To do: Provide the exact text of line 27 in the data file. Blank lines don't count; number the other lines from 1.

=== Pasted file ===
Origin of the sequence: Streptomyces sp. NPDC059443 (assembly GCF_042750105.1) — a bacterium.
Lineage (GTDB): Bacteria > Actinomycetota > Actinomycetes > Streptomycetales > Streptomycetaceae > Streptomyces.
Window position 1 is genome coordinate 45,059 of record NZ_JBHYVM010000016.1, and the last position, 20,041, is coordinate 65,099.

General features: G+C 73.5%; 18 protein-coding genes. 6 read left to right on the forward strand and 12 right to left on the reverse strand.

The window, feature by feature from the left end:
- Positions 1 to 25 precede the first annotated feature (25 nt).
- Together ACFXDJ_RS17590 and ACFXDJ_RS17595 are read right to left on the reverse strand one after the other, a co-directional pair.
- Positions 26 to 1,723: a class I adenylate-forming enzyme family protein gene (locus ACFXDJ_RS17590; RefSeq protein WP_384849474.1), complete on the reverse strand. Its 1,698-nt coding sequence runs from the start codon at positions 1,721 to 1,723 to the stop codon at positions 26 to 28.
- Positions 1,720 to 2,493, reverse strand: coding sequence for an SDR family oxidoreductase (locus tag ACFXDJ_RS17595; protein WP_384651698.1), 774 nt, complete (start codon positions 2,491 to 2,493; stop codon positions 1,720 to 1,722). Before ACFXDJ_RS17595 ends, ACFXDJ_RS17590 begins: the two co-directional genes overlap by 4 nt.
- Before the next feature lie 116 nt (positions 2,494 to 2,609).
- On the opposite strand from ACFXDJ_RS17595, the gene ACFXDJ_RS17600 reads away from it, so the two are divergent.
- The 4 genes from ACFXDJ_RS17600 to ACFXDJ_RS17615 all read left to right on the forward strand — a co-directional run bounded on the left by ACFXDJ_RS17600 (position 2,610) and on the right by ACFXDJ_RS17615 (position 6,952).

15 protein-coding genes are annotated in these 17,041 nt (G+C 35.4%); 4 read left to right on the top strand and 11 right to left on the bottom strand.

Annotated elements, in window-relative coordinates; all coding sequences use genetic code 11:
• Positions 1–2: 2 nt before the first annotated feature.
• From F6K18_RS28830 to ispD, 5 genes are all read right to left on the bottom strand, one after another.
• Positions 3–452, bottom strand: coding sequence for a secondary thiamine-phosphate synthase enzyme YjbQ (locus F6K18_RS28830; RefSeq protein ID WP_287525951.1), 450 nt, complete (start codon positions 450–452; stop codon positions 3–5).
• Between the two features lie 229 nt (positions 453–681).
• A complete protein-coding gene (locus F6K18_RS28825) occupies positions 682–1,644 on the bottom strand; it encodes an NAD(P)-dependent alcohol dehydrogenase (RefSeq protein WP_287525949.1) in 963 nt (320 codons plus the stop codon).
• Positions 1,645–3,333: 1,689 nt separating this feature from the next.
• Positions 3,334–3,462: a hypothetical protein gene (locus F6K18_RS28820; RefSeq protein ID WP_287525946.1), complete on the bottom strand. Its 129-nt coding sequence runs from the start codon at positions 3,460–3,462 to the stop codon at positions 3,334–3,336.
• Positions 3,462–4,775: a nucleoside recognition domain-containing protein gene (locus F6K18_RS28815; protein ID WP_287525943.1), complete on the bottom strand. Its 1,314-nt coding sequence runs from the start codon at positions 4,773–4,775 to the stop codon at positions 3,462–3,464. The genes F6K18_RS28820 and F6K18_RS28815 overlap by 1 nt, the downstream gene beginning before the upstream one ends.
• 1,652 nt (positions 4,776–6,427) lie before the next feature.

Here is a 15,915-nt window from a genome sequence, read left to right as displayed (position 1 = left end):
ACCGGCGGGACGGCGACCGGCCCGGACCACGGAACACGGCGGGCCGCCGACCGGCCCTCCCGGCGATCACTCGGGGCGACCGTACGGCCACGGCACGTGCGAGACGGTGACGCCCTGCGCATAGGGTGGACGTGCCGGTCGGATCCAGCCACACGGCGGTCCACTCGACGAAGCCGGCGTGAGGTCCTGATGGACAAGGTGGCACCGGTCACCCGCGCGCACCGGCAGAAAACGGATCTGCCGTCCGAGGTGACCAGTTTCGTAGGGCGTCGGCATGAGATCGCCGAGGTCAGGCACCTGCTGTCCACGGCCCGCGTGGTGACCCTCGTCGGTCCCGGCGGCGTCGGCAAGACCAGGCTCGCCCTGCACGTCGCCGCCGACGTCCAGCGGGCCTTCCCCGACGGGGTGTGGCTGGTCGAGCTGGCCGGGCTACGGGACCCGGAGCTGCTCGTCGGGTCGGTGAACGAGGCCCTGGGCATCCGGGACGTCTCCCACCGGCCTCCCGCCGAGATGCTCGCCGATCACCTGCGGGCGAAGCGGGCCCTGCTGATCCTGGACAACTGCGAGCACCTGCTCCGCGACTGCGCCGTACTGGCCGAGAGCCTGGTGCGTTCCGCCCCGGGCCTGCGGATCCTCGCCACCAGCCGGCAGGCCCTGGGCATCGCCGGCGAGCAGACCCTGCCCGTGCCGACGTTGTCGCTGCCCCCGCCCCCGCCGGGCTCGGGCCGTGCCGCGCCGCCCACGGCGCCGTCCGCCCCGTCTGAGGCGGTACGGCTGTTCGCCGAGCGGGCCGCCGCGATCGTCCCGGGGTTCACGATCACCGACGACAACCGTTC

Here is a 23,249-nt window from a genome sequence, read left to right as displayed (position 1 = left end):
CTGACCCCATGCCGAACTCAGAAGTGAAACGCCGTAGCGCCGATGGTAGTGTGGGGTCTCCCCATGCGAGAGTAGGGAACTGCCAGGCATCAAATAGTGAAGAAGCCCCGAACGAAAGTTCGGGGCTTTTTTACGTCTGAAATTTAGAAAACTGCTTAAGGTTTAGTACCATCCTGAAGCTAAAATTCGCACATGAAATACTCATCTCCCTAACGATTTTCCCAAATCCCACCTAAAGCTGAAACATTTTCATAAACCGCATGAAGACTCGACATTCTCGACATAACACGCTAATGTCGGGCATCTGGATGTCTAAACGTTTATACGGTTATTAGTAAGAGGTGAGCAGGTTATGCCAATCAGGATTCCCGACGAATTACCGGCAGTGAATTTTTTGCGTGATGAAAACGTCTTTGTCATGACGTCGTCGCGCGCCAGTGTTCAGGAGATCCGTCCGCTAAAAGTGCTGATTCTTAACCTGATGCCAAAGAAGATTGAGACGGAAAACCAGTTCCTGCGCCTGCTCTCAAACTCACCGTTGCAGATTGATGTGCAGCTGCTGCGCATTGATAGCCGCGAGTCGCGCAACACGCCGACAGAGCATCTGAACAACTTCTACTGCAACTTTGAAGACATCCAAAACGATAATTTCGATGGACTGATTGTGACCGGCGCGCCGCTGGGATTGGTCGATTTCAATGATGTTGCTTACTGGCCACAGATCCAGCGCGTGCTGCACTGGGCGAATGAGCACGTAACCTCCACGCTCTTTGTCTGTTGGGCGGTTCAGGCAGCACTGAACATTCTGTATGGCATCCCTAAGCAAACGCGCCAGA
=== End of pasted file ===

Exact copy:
CTGACCCCATGCCGAACTCAGAAGTGAAACGCCGTAGCGCCGATGGTAGTGTGGGGTCTCCCCATGCGAGAGTAGGGAACTGCCAGGCATCAAATAGTGAAGAAGCCCCGAACGAAAGTTCGGGGCTTTTTTACGTCTGAAATTTAGAAAACTGCTTAAGGTTTAGTACCATCCTGAAGCTAAAATTCGCACATGAAATACTCATCTCCCTAACGATTTTCCCAAATCCCACCTAAAGCTGAAACATTTTCATAAACCGCATGAAGACTCGACATTCTCGACATAACACGCTAATGTCGGGCATCTGGATGTCTAAACGTTTATACGGTTATTAGTAAGAGGTGAGCAGGTTATGCCAATCAGGATTCCCGACGAATTACCGGCAGTGAATTTTTTGCGTGATGAAAACGTCTTTGTCATGACGTCGTCGCGCGCCAGTGTTCAGGAGATCCGTCCGCTAAAAGTGCTGATTCTTAACCTGATGCCAAAGAAGATTGAGACGGAAAACCAGTTCCTGCGCCTGCTCTCAAACTCACCGTTGCAGATTGATGTGCAGCTGCTGCGCATTGATAGCCGCGAGTCGCGCAACACGCCGACAGAGCATCTGAACAACTTCTACTGCAACTTTGAAGACATCCAAAACGATAATTTCGATGGACTGATTGTGACCGGCGCGCCGCTGGGATTGGTCGATTTCAATGATGTTGCTTACTGGCCACAGATCCAGCGCGTGCTGCACTGGGCGAATGAGCACGTAACCTCCACGCTCTTTGTCTGTTGGGCGGTTCAGGCAGCACTGAACATTCTGTATGGCATCCCTAAGCAAACGCGCCAGA